ORLANDO, Fla. -- Client investments in emerging markets, China and Japan should be watched closely by financial advisors, but European markets appear poised for solid, if unspectacular, growth according to global markets experts.

A meltdown in emerging markets was cited as 2014’s “biggest tail risk” in global markets by Jason White, a global equities portfolio specialist for T. Rowe Price Associates, speaking at a session on geopolitical risk at TD Ameritrade Institutional’s national conference in Orlando on Thursday.


“There’s no question emerging markets underperformed last year, and currencies are weakening,” White said. “In 2014 there will be much greater differentials between countries and investors will have to be much more selective.”

Brazil, Turkey, Indonesia, South Africa and India make up “the Fragile Five” of emerging market countries, said Willis Sparks, director of global macro analysis for Eurasia Group. “Growth is slowing and all five are having elections in 2014, which means volatility and policy uncertainty,” Sparks said.

While he was “more sanguine” about Brazil’s prospects after the country’s election, Sparks was “a lot less optimistic” about Turkey, which he described as “a mess.” Successful reforms in Mexico, however, have greatly boosted that country’s prospects in 2014, said Chris Dillon, a global fixed-income portfolio specialist for T. Rowe Price.


2014 will be a particularly critical year for China, the experts said.

“China is very serious about reform,” Sparks said. “The country’s leaders know they have to shift from an over-reliance on exports to a service economy, and that they have to deal with the inefficiencies of state-run companies.”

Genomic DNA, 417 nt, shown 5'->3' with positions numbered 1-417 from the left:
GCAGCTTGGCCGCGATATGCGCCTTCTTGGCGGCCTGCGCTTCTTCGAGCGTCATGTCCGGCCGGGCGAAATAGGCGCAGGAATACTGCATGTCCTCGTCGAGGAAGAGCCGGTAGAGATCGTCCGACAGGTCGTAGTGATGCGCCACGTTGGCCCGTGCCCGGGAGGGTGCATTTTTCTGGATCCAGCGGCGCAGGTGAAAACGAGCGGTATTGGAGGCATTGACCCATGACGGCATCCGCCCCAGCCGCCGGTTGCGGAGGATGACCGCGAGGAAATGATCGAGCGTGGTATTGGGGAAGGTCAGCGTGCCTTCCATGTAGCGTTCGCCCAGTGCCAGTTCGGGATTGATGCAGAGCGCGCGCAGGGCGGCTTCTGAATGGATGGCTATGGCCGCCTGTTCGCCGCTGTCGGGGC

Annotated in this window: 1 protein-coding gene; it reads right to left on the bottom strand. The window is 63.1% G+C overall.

But tensions between market forces and the Chinese state are inevitable, Sparks added.

“Markets determine winners and losers and the state doesn’t want that,” he explained. “State run companies will defend their interests, and the unemployment risk from market disruption is enormous in China.”

China’s neither-fish-nor-fowl “shadow” banking system is also problematic, said Dillon.

“China is serious about reforming banking, but their timeline is not the same as ours,” he said. “I worry that a crack in the shadow banking system could lead to a sudden stop in the super-cycle of export growth, as opposed to the gradual stop they would like.”


Japan’s economic reforms are also cause for vigilance, the experts said.

The weakening of the yen may be good for exports but not favorable for the country’s debt market, Dillon noted. And the fact that both Japan and China are undergoing major reforms at the same time have contributed to more volatile relations between the two Asian rivals, although White described the possibility of an actual war over disputed territory in the East China Sea as “over-rated.”


The perceived passing of the Euro-zone crisis, however, should be a bright spot for investors this year, the global experts said, despite the possibility of another Greek debt bailout.

“There is a sense that the Euro crisis is gone,” White said, “and we’re seeing positive equity flows into Europe. We think there’s room to grow this year. Valuations are not as attractive as last year, but equity prices are still not expensive. Earnings are still below ’07 peaks, and we see growth in high single digits or low double digits.”

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